Solzhenitsyn and the Modern World

Overview

The story of Solzhenitsyn's reception in the West is almost as dramatic as the story of his life. After being lionized as a literary master and a freedom-fighter, he eventually was judged by many to be reactionary, authoritarian, chauvinistic, anti-democratic, anti-Western - in short, an eccentric extremist. Solzhenitsyn and the Modern World challenges the prevailing Western view of Solzhenitsyn. In a time when the collapse of Soviet Communism demands reassessment of many received opinions, Solzhenitsyn merits ...
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Overview

The story of Solzhenitsyn's reception in the West is almost as dramatic as the story of his life. After being lionized as a literary master and a freedom-fighter, he eventually was judged by many to be reactionary, authoritarian, chauvinistic, anti-democratic, anti-Western - in short, an eccentric extremist. Solzhenitsyn and the Modern World challenges the prevailing Western view of Solzhenitsyn. In a time when the collapse of Soviet Communism demands reassessment of many received opinions, Solzhenitsyn merits reappraisal as well. Although his primary contribution is literary, the chief obstacle to an appreciation of his works is the misperception of his fundamental views about the world, and particularly the modern world, as they are expressed in his essays. Solzhenitsyn's Christian faith underlies all of his thinking. It gives rise to his moral vision out of which grow all of his ideas about politics and public life. A careful reading of his essays shows Solzhenitsyn to be a Russian patriot who freely draws upon traditional Western values; a democrat with moderate, centrist tendencies; and a man who, far from being a Jeremiah figure, is deeply imbued with hope for the future of his nation and of the world. After a brief introductory call for a reassessment of Solzhenitsyn, Solzhenitsyn and the Modern World outlines his view of the moral universe and traces in detail his reception among Western critics. Ericson explains Solzhenitsyn's views on the West, democracy, and nationalism, topics about which there has been great confusion, and analyzes thoroughly his most politically programmatic essays, "Letter to the Soviet Leaders" and "Rebuilding Russia." He concludes by outlining how Solzhenitsyn has influenced the modern world and has helped point the way toward a more hopeful and humane future.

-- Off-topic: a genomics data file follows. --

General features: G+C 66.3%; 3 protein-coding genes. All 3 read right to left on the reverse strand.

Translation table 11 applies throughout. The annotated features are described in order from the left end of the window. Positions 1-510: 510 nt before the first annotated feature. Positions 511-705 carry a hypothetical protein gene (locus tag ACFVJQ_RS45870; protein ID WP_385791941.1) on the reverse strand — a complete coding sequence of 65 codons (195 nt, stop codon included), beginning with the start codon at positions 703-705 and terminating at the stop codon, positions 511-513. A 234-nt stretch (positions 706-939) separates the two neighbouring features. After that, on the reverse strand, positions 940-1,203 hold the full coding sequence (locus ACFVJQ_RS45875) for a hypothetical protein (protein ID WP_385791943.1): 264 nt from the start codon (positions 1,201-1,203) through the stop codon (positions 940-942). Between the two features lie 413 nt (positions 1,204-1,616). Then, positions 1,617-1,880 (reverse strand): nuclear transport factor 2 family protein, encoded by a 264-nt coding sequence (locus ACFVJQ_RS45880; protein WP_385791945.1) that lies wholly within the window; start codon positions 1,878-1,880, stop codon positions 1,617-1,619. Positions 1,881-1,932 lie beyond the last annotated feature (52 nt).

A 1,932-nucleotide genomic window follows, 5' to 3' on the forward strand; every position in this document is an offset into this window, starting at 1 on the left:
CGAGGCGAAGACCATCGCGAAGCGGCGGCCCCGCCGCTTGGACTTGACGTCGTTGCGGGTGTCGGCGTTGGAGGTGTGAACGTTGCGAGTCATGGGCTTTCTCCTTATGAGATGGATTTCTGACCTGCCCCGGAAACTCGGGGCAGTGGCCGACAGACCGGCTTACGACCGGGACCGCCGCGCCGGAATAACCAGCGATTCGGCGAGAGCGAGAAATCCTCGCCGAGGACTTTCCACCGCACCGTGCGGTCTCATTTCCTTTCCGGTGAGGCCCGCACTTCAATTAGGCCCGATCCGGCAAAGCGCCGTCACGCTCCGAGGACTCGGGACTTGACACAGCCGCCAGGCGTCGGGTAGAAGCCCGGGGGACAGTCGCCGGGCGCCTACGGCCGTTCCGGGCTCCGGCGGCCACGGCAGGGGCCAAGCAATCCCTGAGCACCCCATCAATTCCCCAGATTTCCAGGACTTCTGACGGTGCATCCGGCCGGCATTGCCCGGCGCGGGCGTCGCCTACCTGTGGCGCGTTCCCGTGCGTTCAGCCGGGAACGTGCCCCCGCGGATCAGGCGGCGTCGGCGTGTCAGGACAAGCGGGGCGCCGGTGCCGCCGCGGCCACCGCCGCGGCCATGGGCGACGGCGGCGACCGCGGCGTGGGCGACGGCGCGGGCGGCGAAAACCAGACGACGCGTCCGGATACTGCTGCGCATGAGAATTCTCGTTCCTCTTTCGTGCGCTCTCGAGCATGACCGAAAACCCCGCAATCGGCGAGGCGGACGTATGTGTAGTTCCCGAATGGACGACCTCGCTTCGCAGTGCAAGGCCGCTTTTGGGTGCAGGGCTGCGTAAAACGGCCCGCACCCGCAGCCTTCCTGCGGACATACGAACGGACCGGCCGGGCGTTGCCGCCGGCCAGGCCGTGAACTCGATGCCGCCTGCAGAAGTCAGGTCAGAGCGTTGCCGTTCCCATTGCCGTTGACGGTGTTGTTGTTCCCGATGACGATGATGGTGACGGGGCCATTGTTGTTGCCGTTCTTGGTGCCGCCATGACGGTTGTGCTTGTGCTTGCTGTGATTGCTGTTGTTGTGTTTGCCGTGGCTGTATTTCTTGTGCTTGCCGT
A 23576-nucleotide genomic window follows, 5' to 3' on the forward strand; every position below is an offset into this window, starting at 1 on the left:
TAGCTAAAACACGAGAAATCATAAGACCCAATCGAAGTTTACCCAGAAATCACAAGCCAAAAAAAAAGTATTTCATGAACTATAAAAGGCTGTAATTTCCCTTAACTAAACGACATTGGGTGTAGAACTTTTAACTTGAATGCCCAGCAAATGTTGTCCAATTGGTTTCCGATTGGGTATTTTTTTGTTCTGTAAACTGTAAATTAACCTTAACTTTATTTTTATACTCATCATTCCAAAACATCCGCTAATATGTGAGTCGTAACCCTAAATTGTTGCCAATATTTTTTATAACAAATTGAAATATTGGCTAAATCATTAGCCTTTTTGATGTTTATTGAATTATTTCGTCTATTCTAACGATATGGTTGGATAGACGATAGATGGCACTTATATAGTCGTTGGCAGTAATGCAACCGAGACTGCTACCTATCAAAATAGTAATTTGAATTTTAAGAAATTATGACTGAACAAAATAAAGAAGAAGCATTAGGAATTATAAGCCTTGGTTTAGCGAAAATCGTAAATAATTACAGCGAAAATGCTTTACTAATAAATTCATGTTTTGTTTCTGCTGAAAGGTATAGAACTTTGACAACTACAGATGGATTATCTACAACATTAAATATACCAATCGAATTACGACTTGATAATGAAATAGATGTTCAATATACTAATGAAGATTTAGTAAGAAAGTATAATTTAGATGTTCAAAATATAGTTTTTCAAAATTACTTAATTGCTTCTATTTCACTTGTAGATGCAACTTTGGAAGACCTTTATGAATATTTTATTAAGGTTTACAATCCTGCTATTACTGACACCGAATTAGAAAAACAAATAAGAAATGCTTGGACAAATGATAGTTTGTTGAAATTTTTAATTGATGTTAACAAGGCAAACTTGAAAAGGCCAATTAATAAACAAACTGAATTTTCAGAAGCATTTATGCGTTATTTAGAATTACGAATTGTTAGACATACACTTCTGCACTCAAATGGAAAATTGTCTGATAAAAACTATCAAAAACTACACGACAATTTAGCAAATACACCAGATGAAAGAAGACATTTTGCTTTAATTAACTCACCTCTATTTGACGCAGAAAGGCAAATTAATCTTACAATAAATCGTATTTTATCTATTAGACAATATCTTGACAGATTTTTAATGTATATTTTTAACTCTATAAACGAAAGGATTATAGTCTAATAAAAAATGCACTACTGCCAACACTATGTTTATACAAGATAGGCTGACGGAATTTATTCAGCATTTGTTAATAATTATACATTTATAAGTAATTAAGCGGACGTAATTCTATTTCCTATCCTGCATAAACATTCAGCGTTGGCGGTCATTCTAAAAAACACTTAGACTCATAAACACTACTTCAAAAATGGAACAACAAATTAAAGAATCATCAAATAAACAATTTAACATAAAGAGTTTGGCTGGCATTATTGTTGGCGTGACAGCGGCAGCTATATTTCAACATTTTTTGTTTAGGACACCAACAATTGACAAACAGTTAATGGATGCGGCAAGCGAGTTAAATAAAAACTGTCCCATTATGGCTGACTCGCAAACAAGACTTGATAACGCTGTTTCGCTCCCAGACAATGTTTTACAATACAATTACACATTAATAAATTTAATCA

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Editorial Reviews

Publishers Weekly - Publisher's Weekly
Ericson argues that Russian novelist Aleksander Solzhenitsyn's moral vision, rooted in a ``Christian universalism'' that emphasizes individual responsibility and personal transformation, is profoundly relevant to the modern world. The prevailing Western view of him as an anti-democratic, anti-Western reactionary is wrong, insists Ericson ( Solzhenitsyn: A Moral Vision ). Solzhenitsyn saw a basic continuity between Lenin and Stalin in their brutal, totalitarian rule. This position is more tenable and credible today than most scholars once acknowledged, Ericson stresses. The publication of Solzhenitsyn's Rebuilding Russia (1990) leaves no doubt, he adds, that the Russian emigre writer is a proponent of grass-roots, decentralized democracy and a free-market economy. While this dense study does not entirely dispel the image of Solzhenitsyn as a messianic Russian nationalist, it is nevertheless a suggestive, rewarding reassessment of his work. (Apr.)
Library Journal
In chapter after detailed chapter, Ericson ( Solzhenitsyn: A Moral Vision , LJ 1/1/80) chips away at the prevailing Western view of his subject as antidemocratic, anti-Western, hypernationalistic, and messianic. Ericson focuses here on the significance of Solzhenitsyn's ideas for the contemporary world and the ways in which those ideas have been inaccurately portrayed and, consequently, debased. He focuses, too, on Solzhenitsyn's prescience regarding the demise of Communism and the restorative qualities of his Christian world view. This is by no means a literary interpretation; primary reference is to Solzhenitsyn's nonfiction sources. Despite Ericson's frequent conservative biases, he provides useful reassessment of a 20th-century giant. Recommended for academic and larger public libraries.-- Mark R. Yerburgh, Fern Ridge Community Lib., Veneta, Ore.
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Product Details

  • ISBN-13: 9780895265012
  • Publisher: Regnery Publishing, Incorporated, An Eagle Publishing Company
  • Publication date: 1/25/1993
  • Pages: 448
  • Product dimensions: 6.30 (w) x 9.30 (h) x 1.40 (d)

Table of Contents

1 Introduction - A Call for Reassessment 3
2 The Moral Universe 21
3 Western Critics (I) - To 1973 46
4 Western Critics (II) - From 1974 to 1977 72
5 Western Critics (III) - From 1978 98
6 On the West 126
7 On Democracy 155
8 On Nationalism 175
9 "Letter to the Soviet Leaders" 213
10 "Rebuilding Russia" (I) - An Overview 251
11 "Rebuilding Russia" (II) - First Priorities 275
12 "Rebuilding Russia" (III) - Looking Ahead 302
13 Conclusion - Influence 331
Notes 371
Works Cited 407
Permissions 422
Index 423
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